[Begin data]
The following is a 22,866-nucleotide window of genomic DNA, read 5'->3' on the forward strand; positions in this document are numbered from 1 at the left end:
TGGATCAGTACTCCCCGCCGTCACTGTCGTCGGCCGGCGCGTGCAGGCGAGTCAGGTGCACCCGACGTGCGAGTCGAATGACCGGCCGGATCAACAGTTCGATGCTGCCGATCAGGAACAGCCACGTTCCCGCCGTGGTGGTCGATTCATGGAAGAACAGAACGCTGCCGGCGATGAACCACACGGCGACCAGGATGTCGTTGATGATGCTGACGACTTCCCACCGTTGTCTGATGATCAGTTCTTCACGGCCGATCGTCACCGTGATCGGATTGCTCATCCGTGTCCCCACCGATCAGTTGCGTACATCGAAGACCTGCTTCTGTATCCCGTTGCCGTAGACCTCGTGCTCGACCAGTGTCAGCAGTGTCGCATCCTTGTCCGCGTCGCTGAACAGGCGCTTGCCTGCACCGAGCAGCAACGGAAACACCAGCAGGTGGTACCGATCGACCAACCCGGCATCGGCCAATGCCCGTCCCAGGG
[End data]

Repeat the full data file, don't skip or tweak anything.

The following is a 22,866-nucleotide window of genomic DNA, read 5'->3' on the forward strand; positions in this document are numbered from 1 at the left end:
TGGATCAGTACTCCCCGCCGTCACTGTCGTCGGCCGGCGCGTGCAGGCGAGTCAGGTGCACCCGACGTGCGAGTCGAATGACCGGCCGGATCAACAGTTCGATGCTGCCGATCAGGAACAGCCACGTTCCCGCCGTGGTGGTCGATTCATGGAAGAACAGAACGCTGCCGGCGATGAACCACACGGCGACCAGGATGTCGTTGATGATGCTGACGACTTCCCACCGTTGTCTGATGATCAGTTCTTCACGGCCGATCGTCACCGTGATCGGATTGCTCATCCGTGTCCCCACCGATCAGTTGCGTACATCGAAGACCTGCTTCTGTATCCCGTTGCCGTAGACCTCGTGCTCGACCAGTGTCAGCAGTGTCGCATCCTTGTCCGCGTCGCTGAACAGGCGCTTGCCTGCACCGAGCAGCAACGGAAACACCAGCAGGTGGTACCGATCGACCAACCCGGCATCGGCCAATGCCCGTCCCAGGG